The sectors that rely on the natural resource can pay higher average wages than other sectors, crowding out high human capital labor from other sectors (such as manufacturing) and slowing those sectors' productivity growth. In addition, the government may impose regulations that slow the diversification of the economy, increasing the dependence on the natural resource beyond the case of an unregulated market. The crowding out of manufacturing did not occur in Norway, as other industries managed to coexist with the oil sector. Frankel (2010) points to autocratic or oligarchic institutions as a possible factor in explaining the loss of economic growth and development.

    The argument that the presence of high-value resources leads to weak institutions or even anarchy weakens when considering whether the resources were discovered before or after the country's institutional framework was set up. In Norway, oil was discovered after democratic institutions were in place, but in Algeria (as in other countries), oil was discovered before a solid institutional framework was developed. This means that in Algeria, political institutions evolved as an extractive framework of oil resources to the benefit of the ruling class. Frankel (2010) also notes that natural resources could affect economic performance through civil wars or, as in the case of Algeria, civil strife. The Economist (2014) presents data on the civil wars and internal conflicts in the Middle East (1975-2014). Algeria has the second-highest number of deaths with 200,000, behind Sudan (because of the Darfur genocides). Civil strife was not the result of oil resource rent capture or even "archaic institutions" per se, but rather the cancellation of elections in 1991 when the Islamic Salvation Front was clearly ahead in the results and poised to win by a large majority. The military chose to abort the elections because it did not like the possible outcome and feared the consequences of Islamic rule. The civil strife was the result of deliberate actions by one group and was not due to other factors. In effect, the Algerian military and its actions were not directly linked to oil.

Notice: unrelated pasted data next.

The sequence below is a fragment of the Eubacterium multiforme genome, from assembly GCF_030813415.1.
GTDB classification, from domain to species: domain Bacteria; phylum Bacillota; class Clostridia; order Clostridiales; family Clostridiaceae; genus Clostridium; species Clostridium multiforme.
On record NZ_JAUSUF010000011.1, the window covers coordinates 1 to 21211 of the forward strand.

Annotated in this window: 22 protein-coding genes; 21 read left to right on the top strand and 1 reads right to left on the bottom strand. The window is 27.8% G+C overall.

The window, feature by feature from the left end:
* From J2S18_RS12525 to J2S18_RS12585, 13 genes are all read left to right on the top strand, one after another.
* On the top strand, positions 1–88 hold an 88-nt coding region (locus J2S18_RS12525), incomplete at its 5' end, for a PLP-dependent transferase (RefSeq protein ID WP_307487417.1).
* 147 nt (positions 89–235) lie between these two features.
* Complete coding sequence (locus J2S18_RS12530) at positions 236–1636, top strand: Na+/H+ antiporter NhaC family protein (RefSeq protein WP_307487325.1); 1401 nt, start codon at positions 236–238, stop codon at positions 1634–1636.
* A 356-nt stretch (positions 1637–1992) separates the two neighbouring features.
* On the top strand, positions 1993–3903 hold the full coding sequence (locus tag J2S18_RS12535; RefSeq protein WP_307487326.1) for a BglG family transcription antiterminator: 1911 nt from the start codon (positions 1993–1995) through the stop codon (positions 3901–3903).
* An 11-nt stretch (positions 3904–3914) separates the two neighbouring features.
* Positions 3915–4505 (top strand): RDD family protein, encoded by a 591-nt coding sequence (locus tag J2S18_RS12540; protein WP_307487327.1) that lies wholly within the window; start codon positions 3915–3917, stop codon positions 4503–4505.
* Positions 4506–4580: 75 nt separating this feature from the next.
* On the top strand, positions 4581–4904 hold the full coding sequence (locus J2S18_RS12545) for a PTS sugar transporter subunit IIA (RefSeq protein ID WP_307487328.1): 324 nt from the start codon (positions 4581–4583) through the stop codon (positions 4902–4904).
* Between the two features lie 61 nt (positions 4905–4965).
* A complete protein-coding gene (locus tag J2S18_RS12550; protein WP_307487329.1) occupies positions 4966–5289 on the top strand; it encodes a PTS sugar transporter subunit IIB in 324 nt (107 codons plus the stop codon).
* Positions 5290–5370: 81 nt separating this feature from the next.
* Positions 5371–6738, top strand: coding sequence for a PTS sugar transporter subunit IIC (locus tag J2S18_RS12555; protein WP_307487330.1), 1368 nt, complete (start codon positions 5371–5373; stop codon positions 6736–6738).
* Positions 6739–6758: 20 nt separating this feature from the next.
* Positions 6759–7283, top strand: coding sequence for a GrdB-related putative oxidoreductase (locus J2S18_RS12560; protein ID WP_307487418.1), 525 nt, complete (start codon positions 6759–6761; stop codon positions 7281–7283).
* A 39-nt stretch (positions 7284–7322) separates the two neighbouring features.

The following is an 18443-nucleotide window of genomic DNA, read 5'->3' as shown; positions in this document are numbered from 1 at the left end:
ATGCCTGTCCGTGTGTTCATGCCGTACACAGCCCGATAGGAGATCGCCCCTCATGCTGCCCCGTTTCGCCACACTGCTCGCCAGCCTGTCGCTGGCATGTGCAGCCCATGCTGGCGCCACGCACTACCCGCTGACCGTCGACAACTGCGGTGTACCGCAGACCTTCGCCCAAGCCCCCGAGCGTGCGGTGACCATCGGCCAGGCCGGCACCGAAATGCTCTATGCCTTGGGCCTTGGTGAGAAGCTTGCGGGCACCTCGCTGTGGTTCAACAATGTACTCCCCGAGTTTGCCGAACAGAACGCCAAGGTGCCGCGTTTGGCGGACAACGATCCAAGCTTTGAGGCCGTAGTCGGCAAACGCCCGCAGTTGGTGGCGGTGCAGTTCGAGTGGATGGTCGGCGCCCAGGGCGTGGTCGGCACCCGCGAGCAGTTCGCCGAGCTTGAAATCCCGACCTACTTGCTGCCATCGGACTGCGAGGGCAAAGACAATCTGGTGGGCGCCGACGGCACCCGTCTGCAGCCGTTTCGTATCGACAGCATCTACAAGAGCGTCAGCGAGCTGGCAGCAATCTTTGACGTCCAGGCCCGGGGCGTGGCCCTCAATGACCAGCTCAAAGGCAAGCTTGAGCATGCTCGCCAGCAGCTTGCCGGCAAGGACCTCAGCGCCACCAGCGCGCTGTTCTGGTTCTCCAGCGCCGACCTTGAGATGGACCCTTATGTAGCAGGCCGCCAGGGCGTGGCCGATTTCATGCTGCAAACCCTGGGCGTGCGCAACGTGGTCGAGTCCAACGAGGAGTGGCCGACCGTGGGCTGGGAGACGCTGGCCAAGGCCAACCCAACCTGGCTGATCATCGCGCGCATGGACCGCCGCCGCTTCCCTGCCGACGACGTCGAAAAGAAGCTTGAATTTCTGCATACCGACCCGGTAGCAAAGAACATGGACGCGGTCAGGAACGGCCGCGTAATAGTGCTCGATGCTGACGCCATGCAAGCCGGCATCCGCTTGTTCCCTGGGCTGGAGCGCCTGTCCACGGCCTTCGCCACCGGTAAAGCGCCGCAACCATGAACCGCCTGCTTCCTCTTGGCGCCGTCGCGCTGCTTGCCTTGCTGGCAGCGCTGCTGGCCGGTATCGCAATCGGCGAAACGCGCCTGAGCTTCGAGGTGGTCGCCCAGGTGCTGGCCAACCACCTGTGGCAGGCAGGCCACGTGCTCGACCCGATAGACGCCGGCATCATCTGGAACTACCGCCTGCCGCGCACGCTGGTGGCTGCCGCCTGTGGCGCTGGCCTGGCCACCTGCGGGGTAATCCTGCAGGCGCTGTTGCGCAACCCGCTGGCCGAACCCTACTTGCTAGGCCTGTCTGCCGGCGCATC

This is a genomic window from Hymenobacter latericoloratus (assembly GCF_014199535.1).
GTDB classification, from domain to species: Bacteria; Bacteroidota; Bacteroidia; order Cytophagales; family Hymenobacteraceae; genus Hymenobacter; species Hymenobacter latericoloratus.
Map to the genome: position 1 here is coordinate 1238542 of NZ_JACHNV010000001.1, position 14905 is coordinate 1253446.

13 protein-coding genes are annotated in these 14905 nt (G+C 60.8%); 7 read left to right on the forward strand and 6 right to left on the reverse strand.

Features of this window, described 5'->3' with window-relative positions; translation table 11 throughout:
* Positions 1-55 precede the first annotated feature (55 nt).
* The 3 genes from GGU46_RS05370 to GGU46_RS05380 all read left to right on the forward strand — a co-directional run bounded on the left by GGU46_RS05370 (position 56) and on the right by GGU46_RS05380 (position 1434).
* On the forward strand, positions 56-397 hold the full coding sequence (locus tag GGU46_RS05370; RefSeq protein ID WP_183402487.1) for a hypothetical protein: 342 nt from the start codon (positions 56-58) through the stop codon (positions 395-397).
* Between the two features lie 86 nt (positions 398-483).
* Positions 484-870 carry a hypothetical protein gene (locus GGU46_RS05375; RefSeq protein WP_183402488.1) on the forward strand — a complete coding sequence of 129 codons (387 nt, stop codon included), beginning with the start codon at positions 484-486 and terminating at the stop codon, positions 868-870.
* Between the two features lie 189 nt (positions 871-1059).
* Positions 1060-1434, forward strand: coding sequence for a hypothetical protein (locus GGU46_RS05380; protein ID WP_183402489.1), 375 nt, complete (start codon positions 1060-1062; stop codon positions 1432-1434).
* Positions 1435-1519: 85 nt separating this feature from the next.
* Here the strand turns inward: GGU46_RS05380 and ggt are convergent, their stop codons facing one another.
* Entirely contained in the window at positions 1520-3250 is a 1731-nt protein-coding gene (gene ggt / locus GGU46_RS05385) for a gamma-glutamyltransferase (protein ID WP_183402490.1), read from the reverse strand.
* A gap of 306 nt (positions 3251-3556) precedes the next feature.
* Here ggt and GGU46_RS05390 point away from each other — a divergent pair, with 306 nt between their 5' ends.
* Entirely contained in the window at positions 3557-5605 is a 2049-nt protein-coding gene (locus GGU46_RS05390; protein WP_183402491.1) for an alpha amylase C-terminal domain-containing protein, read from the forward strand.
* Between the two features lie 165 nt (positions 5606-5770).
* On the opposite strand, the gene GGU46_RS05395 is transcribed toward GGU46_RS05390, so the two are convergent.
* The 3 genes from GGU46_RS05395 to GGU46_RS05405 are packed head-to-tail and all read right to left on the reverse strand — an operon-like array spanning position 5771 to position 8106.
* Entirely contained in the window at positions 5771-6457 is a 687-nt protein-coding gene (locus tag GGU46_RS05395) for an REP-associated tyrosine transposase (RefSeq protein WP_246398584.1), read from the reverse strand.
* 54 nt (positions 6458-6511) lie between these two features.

Finally, Humphreys, Sachs, and Stiglitz (2007) point to the increased spending on defense by oil economies. Data support their claim both for Algeria specifically and for the Middle East and North Africa (MENA) in general. Since 1998, Algeria has spent more than the United States has on defense as a percentage of its GDP. Other than the period 1988-1993, Algeria has also spent more than Norway on defense as a percentage of its GDP. The increases were particularly noteworthy in the 1990s due to the "bloody decade" that Algeria went through following the cancellation of elections on December 26, 1991 (figure 1).

    Finally, consider the case of the Dutch disease, named after the loss of international...